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Images of an Iron Lady

2013 April 15

I can’t write a political or historical retrospective on Thatcher, on her life or her works. If I did, it might come out like the Russell Brand piece, only a bit more Northern, a bit more reflective on her impact on feminism.

I’ve read and seen far too much already over the past few days, from endless eulogies in the papers through to angry words on the street and in the House of Commons. The truth is I am genuinely shaken by it. Like the Queen Mother, she was one of those figures we all suspected might go on forever, and her shadow was long. With it gone, one of the touchpoints for my personal politics is gone.

I started to think about how I might even begin to parse what has happened: I’m not sad, but I’ll admit I didn’t crack open the champagne personally; I merely drank someone else’s.So in a similar vein, I wanted to write not about her, but about representations of her.

Maggie’s Farm

Cover for Steve Bell's Maggie's Farm

I’m going to start with one of my favourite political cartoonists. Alongside his later portrayal of her puppeteering Tony Blair, comic artist Steve Bell also focuses on her controlling authority. He wrote a series called Maggie’s Farm which depicted her as completely insane – with trademark wonky eye and multiple exclamation points in her speech.

The comics, which reference Dylan’s song of the same title (which was in itself used as a protest song against Thatcher) were originally published in Time Out from 1979, and, to my eye, probably heavily influenced later depictions.

Spitting Image

Spitting Image's version of Thatcher

The first time I saw Spitting Image I was hooked, probably helped by the fact my parents told me I wasn’t allowed to watch it, and to this day I regret that it has gone off the air. Perhaps it’s because no satire is strong enough to be distinguished from the ridiculous facts of today’s government? Anyway, back to Thatcher.

The depiction of her was grotesque, but no more so than that of any other puppet on the show. That said, it was the nature of the grotesque that interested me.

She was ridiculed for her strength and controlling nature in the form of a horrific headmistress. It’s interesting to note that later John Major was ridiculed for his lack of strength.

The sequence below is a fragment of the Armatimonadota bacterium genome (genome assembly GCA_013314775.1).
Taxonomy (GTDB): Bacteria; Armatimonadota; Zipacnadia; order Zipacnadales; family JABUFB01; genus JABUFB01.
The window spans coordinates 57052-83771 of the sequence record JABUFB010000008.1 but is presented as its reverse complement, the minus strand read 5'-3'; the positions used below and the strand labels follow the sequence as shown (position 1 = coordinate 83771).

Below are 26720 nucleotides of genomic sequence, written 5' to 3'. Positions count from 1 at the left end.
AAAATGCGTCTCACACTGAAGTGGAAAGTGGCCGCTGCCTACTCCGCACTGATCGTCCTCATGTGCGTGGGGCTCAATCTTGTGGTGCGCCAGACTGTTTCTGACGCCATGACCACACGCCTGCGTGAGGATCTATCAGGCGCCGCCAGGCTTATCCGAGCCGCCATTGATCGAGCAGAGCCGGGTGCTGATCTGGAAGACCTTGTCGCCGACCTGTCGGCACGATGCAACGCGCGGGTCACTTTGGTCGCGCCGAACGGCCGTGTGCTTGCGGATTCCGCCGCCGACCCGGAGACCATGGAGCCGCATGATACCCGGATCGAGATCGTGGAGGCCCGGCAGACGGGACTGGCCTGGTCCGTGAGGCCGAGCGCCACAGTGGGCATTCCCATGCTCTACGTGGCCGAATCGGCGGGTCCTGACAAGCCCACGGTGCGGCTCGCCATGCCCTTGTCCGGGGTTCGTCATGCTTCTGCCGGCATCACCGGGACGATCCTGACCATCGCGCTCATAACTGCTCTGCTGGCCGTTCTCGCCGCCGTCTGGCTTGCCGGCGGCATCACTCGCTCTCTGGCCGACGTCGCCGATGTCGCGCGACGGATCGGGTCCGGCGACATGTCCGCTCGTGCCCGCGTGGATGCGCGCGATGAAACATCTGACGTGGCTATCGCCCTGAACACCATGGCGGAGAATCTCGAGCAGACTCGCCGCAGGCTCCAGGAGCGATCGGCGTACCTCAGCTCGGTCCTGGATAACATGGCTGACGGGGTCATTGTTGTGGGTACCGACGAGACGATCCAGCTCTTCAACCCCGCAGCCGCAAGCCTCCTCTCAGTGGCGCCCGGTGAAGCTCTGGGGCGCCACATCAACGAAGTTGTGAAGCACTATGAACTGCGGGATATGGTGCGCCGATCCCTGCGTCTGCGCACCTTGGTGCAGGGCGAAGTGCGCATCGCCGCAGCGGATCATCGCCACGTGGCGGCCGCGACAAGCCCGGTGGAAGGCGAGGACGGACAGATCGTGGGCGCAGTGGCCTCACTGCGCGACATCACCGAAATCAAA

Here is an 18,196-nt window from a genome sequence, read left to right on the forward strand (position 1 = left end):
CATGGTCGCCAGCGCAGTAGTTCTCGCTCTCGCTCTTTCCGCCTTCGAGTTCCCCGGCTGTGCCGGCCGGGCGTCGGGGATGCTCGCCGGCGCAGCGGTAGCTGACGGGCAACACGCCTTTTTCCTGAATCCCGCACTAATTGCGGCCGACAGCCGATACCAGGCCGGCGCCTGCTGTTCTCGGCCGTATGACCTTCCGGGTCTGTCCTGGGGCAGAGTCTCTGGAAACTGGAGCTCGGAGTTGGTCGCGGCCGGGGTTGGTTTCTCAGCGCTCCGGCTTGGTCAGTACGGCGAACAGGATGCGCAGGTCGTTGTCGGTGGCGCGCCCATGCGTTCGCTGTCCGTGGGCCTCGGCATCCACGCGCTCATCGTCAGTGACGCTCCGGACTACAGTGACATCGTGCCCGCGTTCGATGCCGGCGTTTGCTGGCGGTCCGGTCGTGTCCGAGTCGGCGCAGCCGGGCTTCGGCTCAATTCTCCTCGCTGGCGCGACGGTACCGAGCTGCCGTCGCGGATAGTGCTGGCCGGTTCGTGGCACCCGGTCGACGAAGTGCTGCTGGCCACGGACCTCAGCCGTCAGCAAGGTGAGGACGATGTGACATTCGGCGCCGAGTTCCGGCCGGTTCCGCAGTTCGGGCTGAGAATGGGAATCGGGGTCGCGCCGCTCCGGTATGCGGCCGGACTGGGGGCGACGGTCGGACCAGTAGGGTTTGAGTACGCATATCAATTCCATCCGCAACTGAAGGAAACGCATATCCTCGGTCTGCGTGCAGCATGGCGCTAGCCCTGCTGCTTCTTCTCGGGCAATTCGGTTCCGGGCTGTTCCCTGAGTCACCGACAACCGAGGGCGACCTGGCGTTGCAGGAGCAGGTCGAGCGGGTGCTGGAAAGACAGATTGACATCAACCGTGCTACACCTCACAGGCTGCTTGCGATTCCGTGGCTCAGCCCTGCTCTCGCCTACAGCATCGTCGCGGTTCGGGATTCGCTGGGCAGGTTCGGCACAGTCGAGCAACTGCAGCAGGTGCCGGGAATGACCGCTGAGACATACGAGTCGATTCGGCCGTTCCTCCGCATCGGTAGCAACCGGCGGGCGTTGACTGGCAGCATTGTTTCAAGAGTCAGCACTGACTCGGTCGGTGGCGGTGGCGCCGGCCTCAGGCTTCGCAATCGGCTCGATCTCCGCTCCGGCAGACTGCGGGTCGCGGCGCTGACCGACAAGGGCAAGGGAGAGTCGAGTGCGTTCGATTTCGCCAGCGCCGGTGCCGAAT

But rather than this being portrayed as an essential part of her it was represented in reference to Thatcher as a woman  (note the ongoing references to her as “sir”). Her strength was ridiculed, in part, by presenting it as “unfeminine” and therefore funny or dangerous: a stereotype of women in politics that will no doubt take many years to overturn. As the series moved on she became less and less human, eventually turning into an alien monster.

The Old Iron Woman

The Old Iron Woman

Raymond Briggs delivers a rendition of the Falklands War in a way that is moving, vitriolic, frightening and humbling in his 1984 piece The Tin Pot Foreign General and The Old Iron Woman.

What I find particularly interesting here is how her depiction contrasts with that of Spitting Image. Both use the “non-human” references, but whereas the Spitting Image Thatcher is usually either asexual or very masculine, here she is quite the opposite. Guns and victory explosions fire from her breasts as she squats (in high heels, with rounded buttocks and suspenders, no less) over her land and nation in a parody of birth. The conflation of female and war-machine gives rise to a gross, highly sexualised fembot.

The Iron Lady

Meryl Streep as Thatcher

I returned from holiday just over a year ago to find London distressingly covered in images of Meryl Streep in The Iron Lady, with her icy blue eyes following me all over the place. It haunted me, in much the same way as it did our Rhian Jones (I’ll admit it, I couldn’t bring myself to see the film).

It was the glossiness of the whole thing that threw me, the vogue-ish fashion magazine stylings that worked their hardest to reunite those twin features of “female” and “powerful” which had created such horrors through both Spitting Image and at the pencil of Raymond Briggs. And they succeeded in being very flattering, through a combination of make-up and airbrushing.

Streep is noticeably less wrinkled and more attractively-styled than Thatcher, looking eerily like a better-looking sister. The situation was enhanced by Streep’s own acting ability, and a script which included scenes of feminine domesticity.

What next?

I never knew her. Never met her. I only understood her as a series of images and icons, on the television as a politician and in other representations of her, which are more numerous than I can contain in one article. Buzzfeed, for example, collected a list of songs about her. Like many other dead, famous people, over time she will fade from a real person, who nonetheless was one of the bogeymen of my childhood (alongside the boggle-faced baddie animals in Orm and Cheep) to being almost imaginary, an icon.

To me, she will always be the figurehead for all that is wrong with right wing thinking and the sort of “feminism” that claims it must be feminist if a woman is doing it. Those with opposing politics have put her on a pedestal. Other people will make her into other things.

I doubt we’ve seen the last representation, but I’ll be interested which version of Margaret Thatcher will stand the test of time, and which version we will be faced with next.

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